Major General John Schofield’s Federal Army of the Frontier was now reunited at Osage Springs, Arkansas. Schofield thought that Major General Thomas C. Hindman’s Confederates were pursuing him, but he soon learned that Hindman was actually moving in the opposite direction, toward the Arkansas River. Schofield wrote one of his division commanders, Brigadier General James G. Blunt, “I have hoped that the rebels would come back and give us battle where we could fight them together. But if they will not do this we must separate and follow our respective paths of duty.”
Schofield therefore divided his army again, sending Blunt’s Federals back to Old Fort Wayne and leading the rest to Springfield in southwestern Missouri. Soon after, Major General Samuel R. Curtis, commanding the Department of the Missouri over Schofield’s army, received orders from General-in-Chief Henry W. Halleck to assemble as many troops as possible at Helena, Arkansas, on the Mississippi River to either move against Little Rock or reinforce Major General Ulysses S. Grant’s Federal army driving toward Vicksburg.
Curtis resisted Halleck’s order because he worried that sending troops to Helena would open a path for the Confederates in Arkansas to move north and invade Missouri. He directed Major General Frederick Steele to lead 10,000 Federals from Pilot Knob, Missouri, to Batesville, Arkansas. Steele protested Curtis’s order to Halleck and instead went to Helena, where he crossed the Mississippi and joined Grant’s offensive.
Curtis also denied a request from Brigadier General Alvin P. Hovey to move his Federals from Helena and make “a dash upon the Post of Arkansas,” a key Confederate fort on the Arkansas River. Hovey resolved to proceed without Curtis’s permission, but the mission had to be aborted when it was determined that the nearby White River was too low for the gunboats to support the infantry assault.
Meanwhile, Hindman and Brigadier General John S. Marmaduke sought to reunite their forces with those under Colonels Douglas H. Cooper and Stand Watie at Little Rock. Hindman wanted to attack Schofield’s Federals returning to Springfield, but he lacked the strength to do it. So he instead moved to Fort Smith on the Arkansas River and worked to strengthen his army. The troops lacked adequate food and shelter, and illness ran rampant. And Lieutenant General Theophilus H. Holmes, commanding the Confederate Trans-Mississippi Department, struggled to fill Hindman’s requests for supplies.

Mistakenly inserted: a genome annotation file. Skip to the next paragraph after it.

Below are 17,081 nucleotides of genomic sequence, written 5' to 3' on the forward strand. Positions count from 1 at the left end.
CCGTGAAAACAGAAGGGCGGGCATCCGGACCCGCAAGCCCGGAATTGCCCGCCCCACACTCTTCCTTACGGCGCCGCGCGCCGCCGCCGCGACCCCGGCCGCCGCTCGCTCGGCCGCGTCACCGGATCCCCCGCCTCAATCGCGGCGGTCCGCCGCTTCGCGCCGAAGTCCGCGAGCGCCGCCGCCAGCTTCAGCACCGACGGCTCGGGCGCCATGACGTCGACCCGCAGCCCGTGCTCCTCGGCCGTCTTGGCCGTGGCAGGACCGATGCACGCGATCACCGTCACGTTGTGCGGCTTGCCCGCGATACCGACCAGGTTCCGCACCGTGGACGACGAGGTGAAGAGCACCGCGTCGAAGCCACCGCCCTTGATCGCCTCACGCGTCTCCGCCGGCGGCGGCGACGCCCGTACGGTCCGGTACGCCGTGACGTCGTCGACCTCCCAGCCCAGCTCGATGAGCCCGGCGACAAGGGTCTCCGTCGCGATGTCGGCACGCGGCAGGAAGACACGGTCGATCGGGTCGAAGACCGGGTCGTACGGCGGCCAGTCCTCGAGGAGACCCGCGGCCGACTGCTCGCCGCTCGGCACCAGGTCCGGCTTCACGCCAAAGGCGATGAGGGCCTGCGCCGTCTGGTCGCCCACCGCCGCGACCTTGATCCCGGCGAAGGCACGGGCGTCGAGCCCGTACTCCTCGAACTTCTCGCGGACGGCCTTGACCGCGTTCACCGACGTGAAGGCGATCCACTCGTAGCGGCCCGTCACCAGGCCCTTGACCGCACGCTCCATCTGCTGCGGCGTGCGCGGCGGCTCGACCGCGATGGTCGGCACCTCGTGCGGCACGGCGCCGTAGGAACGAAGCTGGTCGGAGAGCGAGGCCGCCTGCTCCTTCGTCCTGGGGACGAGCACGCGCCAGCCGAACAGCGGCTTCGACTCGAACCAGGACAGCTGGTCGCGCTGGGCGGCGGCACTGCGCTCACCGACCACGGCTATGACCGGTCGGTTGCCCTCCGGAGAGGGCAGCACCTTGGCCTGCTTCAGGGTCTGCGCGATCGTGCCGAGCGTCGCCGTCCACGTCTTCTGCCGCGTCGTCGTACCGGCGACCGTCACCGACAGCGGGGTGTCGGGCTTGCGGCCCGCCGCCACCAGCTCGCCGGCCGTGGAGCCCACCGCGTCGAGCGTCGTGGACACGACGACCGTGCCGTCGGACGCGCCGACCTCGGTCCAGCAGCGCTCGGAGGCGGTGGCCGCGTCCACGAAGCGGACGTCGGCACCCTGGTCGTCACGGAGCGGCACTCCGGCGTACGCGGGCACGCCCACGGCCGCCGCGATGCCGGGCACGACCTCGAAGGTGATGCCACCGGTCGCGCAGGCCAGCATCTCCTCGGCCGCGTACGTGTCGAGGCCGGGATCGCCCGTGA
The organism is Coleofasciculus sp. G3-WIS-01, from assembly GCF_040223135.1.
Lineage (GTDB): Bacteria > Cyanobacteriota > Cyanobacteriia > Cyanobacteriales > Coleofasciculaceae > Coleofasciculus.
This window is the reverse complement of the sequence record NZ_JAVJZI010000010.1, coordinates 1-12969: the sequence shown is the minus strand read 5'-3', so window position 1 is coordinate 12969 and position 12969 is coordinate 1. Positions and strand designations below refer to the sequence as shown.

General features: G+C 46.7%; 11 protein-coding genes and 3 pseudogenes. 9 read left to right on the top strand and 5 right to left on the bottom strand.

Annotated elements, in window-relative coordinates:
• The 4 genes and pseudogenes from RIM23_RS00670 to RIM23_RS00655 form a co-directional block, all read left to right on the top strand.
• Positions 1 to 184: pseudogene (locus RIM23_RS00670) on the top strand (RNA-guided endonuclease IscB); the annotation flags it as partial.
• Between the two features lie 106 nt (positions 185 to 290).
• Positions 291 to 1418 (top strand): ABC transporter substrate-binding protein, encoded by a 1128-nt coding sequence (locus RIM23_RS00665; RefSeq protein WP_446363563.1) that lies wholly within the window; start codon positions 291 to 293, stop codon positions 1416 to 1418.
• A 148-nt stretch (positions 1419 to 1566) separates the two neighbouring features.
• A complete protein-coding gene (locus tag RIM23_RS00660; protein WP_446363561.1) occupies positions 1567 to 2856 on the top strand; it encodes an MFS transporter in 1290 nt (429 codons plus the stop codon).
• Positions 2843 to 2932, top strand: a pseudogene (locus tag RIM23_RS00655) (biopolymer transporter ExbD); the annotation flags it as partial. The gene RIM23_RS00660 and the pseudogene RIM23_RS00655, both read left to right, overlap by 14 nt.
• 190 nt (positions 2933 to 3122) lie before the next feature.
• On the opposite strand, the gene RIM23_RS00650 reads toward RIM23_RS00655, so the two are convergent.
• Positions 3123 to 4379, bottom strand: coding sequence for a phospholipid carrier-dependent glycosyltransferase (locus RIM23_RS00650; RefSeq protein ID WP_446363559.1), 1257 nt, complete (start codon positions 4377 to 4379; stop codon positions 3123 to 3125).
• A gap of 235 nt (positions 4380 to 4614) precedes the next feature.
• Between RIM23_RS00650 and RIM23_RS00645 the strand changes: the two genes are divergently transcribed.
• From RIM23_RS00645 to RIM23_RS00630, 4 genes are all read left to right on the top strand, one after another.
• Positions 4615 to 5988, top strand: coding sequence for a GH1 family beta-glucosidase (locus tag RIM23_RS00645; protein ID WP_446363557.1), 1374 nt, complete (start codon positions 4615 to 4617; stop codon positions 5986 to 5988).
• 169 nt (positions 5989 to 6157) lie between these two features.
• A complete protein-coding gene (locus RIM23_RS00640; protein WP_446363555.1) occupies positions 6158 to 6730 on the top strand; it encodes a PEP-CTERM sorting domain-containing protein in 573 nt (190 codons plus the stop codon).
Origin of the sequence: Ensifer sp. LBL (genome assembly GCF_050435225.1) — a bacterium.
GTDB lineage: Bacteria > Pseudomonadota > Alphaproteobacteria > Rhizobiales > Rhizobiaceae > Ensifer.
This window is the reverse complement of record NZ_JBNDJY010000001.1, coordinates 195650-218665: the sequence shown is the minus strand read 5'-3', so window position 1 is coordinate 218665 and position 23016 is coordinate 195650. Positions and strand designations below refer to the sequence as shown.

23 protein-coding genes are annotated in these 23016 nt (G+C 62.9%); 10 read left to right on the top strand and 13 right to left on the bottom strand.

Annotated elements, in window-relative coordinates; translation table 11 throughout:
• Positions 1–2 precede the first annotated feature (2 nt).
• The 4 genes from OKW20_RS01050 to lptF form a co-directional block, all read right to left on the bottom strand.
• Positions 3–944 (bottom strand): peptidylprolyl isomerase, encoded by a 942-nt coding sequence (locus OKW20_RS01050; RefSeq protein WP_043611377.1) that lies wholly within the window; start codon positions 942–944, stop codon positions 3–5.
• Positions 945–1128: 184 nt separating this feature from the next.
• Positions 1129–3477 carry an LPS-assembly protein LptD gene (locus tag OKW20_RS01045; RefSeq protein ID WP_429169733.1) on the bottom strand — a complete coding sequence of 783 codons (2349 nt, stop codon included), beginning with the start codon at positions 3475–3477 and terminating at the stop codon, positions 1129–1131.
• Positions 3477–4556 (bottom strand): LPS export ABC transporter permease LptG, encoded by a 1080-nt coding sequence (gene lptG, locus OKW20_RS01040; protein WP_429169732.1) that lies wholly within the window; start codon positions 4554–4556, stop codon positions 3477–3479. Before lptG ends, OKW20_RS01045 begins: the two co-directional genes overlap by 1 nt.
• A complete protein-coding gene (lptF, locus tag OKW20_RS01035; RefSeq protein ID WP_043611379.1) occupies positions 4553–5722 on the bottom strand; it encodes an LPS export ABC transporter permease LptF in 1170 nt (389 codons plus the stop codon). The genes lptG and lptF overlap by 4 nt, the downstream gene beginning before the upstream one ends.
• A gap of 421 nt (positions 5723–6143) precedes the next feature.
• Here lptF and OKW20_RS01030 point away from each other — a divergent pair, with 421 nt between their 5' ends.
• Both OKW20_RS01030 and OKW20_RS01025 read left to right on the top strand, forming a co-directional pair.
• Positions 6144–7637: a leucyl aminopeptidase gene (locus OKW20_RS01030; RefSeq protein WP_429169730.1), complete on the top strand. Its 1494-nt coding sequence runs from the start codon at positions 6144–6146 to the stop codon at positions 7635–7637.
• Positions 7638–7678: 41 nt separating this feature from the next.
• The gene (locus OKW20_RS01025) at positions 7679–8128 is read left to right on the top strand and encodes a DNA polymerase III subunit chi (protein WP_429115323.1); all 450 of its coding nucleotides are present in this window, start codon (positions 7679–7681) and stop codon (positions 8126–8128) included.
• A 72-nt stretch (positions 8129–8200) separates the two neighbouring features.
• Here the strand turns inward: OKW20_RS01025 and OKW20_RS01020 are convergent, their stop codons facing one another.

Hindman’s army was bolstered somewhat by the addition of William C. Quantrill’s partisans. They joined Marmaduke while Quantrill went to Richmond to try securing a rank and official recognition of his force. Quantrill had gained a notorious reputation operating against Federal supply trains in Missouri and Kansas, with Federal search parties moving through many Missouri counties in search of his partisans.
By late November, about 5,000 new British Enfield muskets and 7,000 new uniforms arrived for Hindman’s troops. The force was renamed the Army of the Trans-Mississippi, which Holmes planned to rechristen the Army of Missouri once the men reentered that state.
As Holmes balked at President Jefferson Davis’s request to send troops east to defend Vicksburg, Marmaduke’s Confederates advanced 50 miles north of Fort Smith to forage near Cane Hill. When Curtis learned of this, he ordered Schofield to reunite his Army of the Frontier once again. Hindman, thinking that Curtis was shipping Schofield east, only expected to face Blunt’s division in his front.
Hindman thought that Blunt had fallen back into Missouri, but Marmaduke soon learned that Blunt was about 20 miles north of Cane Hill in northwestern Arkansas. He wrote Hindman proposing that the entire Army of the Trans-Mississippi attack Blunt while he sat supposedly isolated. Hindman agreed. Neither Hindman nor Marmaduke knew that Blunt was preparing to move south against them instead.
Marmaduke had about 2,000 cavalry, and he believed that Blunt was too weak to give battle. Marmaduke told Hindman, “General, I feel assured that you can bag this party in a short quick fight. Blunt and no one else dreams of such a move. I will surprise friend and foe, hence the better chance for secrecy and success.”
Blunt’s force consisted of about 5,000 troops, mostly from Kansas, camped west of Bentonville. Blunt had been ordered to pull out of the area, but he refused “until compelled to do so by a superior fighting enemy.” By this time, Blunt had taken command of the entire Army of the Frontier due to Schofield falling ill with “bilious fever.” But most of the army was back at Springfield while Blunt stayed with his division in northwestern Arkansas.
Curtis sent another warning to Blunt on the 24th that he was “too far in advance of support and supplies.” Blunt ignored it and dispatched a scouting party to determine enemy strength around Cane Hill. After a skirmish, Blunt learned that Confederate cavalry were in his front, soon to be joined by Hindman’s army. If Hindman and Marmaduke joined forces, they would have about 11,000 men and a good chance of driving through Blunt’s small force and reentering Missouri.
Blunt rushed to gather a supply train and advance on Marmaduke before Hindman arrived. He was unaware that Hindman was still several days away.
- Cutrer, Thomas W., Theater of a Separate War: The Civil War West of the Mississippi River. The University of North Carolina Press, (Kindle Edition), 2017.
- Faust, Patricia L. (Patricia L. Faust ed.), Historical Times Illustrated Encyclopedia of the Civil War. New York: Harper & Row, 1986.
- Pollard, Edward A., Southern History of the War (facsimile of the 1866 edition). New York: Fairfax Press, 1990.